blackSeveral years ago Lesley attended a small church in the suburbs.  Every year toward the end of Advent the members of this church would create a living nativity. About a week before Christmas when most people were busy getting ready for the holiday they would conscript a few volunteers to begin the preparations for the living nativity. Out on the front lawn of the church, the volunteers would slap together a few boards in the shape of a stable. Costumes would be created out of old sheets and bathrobes so that children from the congregation could be dressed up as Mary and Joseph, shepherds, angels and wise folks. Then the children would be arranged in the make-shift stable so that people passing by in their cars would be reminded of what took place in Bethlehem on the first Christmas. The church was located at a fairly busy intersection and year after year, Lesley would marvel at the fact that the living nativity had never caused an accident, as drivers strained to see a motley band of children pushing and shoving each other inside what only remotely resembled a stable.

The living nativity was the brainchild of Deedee the dreaded church organist.  Deedee was a rather severe woman, who always wanted everything to be done just so.  Deedee worked hard to plan various grand events that she felt would benefit the congregation.  But somehow, Deedee’s grand plans were always beyond the capabilities of the volunteers that she usually managed to conscript. Over the years, people in the congregation learned to hide whenever they saw Deedee coming toward them with her clipboard. If Deedee managed to corner you and your name got put onto her clipboard, you were sunk.  Once your name was on the list, you were one of Deedee volunteers.  Deedee’ s conscripts never really knew what it was they had volunteered for until they arrived for their first rehearsal.  And by then it was too late, because Deedee had never been known to let a volunteer slip through her hands.  Continue reading

Shattered Angel: an Imperfect Christmas Story

As Christmas draws near, we turn to stories to express the inexpressible. Like the Gospel writers we are at a loss to explain the activity of our God in the world and so we too resort to story telling. Families gather and the reliable old stories are told. Each year new stories are added to our treasure troves as we seek to express the inexpressible and touch the hem of our God who is love. What better way to touch and be touched by God than to tell stories of God’s love in the world? We all have treasure troves of stories of Christ taking on flesh and dwelling among us. My story took place when I was a young woman determined that my first Christmas living out in the world would be the type of Christmas that dreams are made of.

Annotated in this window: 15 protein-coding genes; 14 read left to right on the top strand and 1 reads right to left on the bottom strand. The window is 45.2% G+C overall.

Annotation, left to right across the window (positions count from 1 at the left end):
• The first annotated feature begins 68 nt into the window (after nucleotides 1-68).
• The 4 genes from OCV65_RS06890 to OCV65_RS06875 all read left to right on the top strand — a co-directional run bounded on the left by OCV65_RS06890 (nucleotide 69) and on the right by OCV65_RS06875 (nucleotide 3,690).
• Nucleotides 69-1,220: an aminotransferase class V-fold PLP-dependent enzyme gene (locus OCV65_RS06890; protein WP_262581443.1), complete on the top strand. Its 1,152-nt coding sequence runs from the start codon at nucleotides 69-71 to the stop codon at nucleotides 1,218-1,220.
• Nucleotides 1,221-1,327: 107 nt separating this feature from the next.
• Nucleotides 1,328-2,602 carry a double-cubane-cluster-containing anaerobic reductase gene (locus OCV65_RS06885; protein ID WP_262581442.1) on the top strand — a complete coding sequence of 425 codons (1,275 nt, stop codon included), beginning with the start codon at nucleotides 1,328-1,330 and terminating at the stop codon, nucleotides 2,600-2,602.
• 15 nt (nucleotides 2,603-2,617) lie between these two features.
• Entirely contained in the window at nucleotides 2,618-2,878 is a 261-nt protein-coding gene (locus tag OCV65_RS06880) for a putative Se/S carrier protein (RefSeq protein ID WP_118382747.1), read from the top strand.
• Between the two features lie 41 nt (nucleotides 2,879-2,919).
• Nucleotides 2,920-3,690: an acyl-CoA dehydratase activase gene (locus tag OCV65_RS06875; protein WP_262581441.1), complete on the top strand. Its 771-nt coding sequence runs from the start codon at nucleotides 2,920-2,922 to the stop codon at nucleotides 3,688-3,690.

It’s a story about the quest for the perfect Christmas. When I was growing up, I always wanted Christmas to be just so. But the reality of life with all its inherent dysfunctions coupled with financial limitations meant that we just couldn’t pull off the perfect Christmas. I used to comfort myself with the notion that when I grew up things would be different. When I grew up, I’d do things better. I’d save up my money so that no one would be disappointed and there’d be enough to ensure that the house would be filled with Christmas cheer! The decorations would be perfect and no family arguments or disappointments would be allowed to ruin my dream of the perfect Christmas. I knew that just as soon as I had my own place, I’d be able to pull off the kind of Christmas that would be so full of peace and harmony that the angels wouldn’t be able to keep from singing. Continue reading